The policy proposes a range of changes to the planning process, including giving people the opportunity to view draft plans, support to enact their plan, ability to shift funds between different parts of their plan, multi-year plans, and plan changes without a formal review. PWDA would like to see a commitment to fixing the NDIS Specialist Disability Accommodation funding stream and implementation, which is causing some people with disability to live in institutional settings or group homes, and removes their choice and control.

We are pleased to see the policy includes a focus on Aboriginal and Torres Strait Islanders, rural and remote communities, people from CALD communities, LGBTIQ people, and people with psychosocial disability. We would also like to see a focus on women, who are currently only 38% of NDIS participants.

Political representation is essential to get the policies right - a  critical advocacy point for the Royal Commission into Disability  but also true more generally. Pictured is the  Disability Advisory Committee for the City of Yarr a.

Political representation is essential to get the policies right - a critical advocacy point for the Royal Commission into Disability but also true more generally. Pictured is the Disability Advisory Committee for the City of Yarra.

Royal Commission

We welcome Labor’s commitment to include redress in the Royal Commission into Violence, Abuse, Neglect and Exploitation Against People with Disability, and review the appointments of Royal Commissioners due to our concerns about Conflict of Interest.

National Disability Strategy

The policy includes a commitment to negotiating a new National Disability Agreement with the states and territories to fix the gaps between the NDIS and mainstream services.

Employment & Support

Labor have also committed to a number of improvements for carers, a $10 million advocacy funding increase, and $9.5 million to improve healthcare for people with intellectual disability.

They have set a target of 6% Australian Public Service (APS) employees with disability by 2022, along with a number of other measures for inclusion and accessibility. We have called for a stronger target of 15% across the APS.

The NDIA must be a leader in the employment of people with disability and we have called for a target of 51% across all levels, including in senior leadership roles.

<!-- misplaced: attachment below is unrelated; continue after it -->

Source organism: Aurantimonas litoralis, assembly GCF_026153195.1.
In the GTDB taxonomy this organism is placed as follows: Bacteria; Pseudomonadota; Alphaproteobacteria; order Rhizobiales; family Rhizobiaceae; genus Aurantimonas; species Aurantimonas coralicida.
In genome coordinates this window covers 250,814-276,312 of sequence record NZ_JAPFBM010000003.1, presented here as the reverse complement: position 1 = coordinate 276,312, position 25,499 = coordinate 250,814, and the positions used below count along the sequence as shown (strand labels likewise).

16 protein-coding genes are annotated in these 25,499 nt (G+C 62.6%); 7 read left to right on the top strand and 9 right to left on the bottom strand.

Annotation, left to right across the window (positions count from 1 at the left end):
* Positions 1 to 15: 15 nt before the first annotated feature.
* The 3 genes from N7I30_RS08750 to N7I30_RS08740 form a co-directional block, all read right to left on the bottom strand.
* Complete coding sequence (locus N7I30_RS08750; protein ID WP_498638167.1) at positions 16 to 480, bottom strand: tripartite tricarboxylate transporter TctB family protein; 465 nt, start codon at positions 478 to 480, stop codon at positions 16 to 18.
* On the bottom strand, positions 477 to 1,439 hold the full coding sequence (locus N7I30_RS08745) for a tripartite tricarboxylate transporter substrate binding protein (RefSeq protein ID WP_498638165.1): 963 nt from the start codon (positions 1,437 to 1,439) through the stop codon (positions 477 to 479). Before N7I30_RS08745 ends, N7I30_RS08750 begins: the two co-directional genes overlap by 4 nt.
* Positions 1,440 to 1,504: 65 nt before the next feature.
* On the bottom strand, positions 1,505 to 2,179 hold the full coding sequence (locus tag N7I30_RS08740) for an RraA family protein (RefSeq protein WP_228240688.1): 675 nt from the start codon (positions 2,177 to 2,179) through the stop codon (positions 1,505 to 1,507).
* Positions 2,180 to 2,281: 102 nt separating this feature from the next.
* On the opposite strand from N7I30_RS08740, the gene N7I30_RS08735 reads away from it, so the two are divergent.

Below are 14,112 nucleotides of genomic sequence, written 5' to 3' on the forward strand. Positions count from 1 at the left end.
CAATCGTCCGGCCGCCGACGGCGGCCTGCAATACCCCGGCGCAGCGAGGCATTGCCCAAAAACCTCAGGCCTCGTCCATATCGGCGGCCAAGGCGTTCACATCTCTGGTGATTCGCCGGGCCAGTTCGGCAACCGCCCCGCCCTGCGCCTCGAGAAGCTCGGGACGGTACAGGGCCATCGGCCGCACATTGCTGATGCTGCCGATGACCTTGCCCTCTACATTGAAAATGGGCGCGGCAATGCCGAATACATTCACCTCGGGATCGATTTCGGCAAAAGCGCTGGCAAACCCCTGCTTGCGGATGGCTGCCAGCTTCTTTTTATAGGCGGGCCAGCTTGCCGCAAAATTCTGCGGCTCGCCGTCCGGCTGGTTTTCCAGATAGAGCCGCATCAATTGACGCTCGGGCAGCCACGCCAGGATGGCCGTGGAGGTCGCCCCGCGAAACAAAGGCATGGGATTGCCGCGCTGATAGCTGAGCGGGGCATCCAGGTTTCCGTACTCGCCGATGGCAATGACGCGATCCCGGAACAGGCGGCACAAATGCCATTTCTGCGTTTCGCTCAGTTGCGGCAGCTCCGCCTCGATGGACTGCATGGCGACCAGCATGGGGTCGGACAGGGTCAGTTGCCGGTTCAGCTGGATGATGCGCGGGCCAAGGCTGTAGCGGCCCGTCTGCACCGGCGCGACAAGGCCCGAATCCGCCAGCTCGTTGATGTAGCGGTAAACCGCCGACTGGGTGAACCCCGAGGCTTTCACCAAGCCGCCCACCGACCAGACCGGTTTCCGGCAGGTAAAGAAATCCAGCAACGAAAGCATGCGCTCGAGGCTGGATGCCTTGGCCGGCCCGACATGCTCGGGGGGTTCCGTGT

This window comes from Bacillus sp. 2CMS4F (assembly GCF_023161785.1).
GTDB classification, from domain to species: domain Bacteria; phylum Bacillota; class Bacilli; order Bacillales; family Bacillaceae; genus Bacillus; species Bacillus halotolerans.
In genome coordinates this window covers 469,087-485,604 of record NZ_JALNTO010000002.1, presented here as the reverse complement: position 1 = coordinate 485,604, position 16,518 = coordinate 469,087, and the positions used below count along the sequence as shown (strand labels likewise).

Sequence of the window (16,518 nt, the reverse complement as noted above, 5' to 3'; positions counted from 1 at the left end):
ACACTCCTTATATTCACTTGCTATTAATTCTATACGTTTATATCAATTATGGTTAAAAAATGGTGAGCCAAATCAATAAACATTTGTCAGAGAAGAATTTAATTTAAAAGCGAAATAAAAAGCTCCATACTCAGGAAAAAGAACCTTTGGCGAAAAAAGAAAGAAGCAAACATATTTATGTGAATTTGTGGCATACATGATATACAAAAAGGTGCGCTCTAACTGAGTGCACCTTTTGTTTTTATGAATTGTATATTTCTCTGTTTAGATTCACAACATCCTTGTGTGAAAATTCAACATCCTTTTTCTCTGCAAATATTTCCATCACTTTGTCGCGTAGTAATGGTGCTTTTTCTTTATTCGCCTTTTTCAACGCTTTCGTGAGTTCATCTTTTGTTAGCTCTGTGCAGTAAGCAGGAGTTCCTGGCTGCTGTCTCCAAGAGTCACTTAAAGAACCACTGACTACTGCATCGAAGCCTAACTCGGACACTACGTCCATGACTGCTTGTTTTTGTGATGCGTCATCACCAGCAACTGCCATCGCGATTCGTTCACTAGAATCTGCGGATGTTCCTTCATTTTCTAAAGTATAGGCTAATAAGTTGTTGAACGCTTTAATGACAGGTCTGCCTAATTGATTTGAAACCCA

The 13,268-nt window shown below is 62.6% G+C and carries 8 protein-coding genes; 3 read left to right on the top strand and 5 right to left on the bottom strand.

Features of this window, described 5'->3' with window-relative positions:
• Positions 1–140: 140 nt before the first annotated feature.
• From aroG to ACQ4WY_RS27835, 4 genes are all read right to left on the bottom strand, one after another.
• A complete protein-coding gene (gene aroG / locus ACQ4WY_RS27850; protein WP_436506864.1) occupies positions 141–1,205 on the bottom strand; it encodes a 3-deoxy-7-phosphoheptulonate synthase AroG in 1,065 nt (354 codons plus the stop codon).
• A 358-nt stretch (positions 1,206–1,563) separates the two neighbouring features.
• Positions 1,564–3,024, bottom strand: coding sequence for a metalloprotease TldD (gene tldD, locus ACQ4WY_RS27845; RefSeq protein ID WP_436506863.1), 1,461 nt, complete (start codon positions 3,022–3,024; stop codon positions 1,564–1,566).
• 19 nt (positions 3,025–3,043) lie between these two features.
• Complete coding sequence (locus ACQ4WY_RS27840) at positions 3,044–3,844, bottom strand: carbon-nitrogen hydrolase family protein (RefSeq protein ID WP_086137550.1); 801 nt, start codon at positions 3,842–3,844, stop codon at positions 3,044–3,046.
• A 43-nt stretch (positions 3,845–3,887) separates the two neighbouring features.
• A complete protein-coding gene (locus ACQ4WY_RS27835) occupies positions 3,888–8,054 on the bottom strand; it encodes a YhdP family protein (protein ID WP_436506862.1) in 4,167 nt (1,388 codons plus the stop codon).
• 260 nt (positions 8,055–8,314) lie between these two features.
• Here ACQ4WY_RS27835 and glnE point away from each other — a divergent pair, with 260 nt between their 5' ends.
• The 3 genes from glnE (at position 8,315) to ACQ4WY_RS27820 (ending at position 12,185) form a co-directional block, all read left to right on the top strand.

But targets are not enough without a comprehensive national jobs strategy to address the low employment rates of people with disability across the APS.

We called for a National Jobs Plan that will provide practical tools for identifying and addressing systemic and structural barriers we face in finding and keeping a job and development of comprehensive strategies for increasing workforce participation in mainstream employment.

The Greens: An Accessible Australia

You can read the Greens’ full policy here. You can read an Easy English version here.

NDIS

The Greens say they will fully fund the NDIS, make it more transparent and accountable, remove the staffing cap and train staff adequately, and improve IT systems. These are all positive things that PWDA has called for. In addition, we would like to see improvements to NDIS access, particularly for marginalised groups, with functional rather than diagnostic assessment to determine access.

Built and Digital Environments

The Greens have a number of policies to improve the built and digital environments, including establishing a new $1 billion Accessible Infrastructure Fund and $5 million Accessible Nature Fund, and providing a National Disability Telecommunications Service, a national resource for telecommunications products and services information, training, and support.

Inclusive Education and Employment

The Greens plan to improve Australian Public Service participation rates for people with disability, with a target of 15% by 2030. They also aim to improve inclusive education. They also say they will increase federal advocacy funding to disability advocacy bodies by $11.3 million over four years and re-establish a platform similar to the now defunct RampUp.

This post is part of the Women's Policy Action Tank initiative to analyse government policy using a gendered lens, and this piece is part of our Federal Election series 2019. Photo credit for the voter’s box in our logo: Flaticon. View our other policy analysis pieces here and follow us on Twitter @PolicyforWomen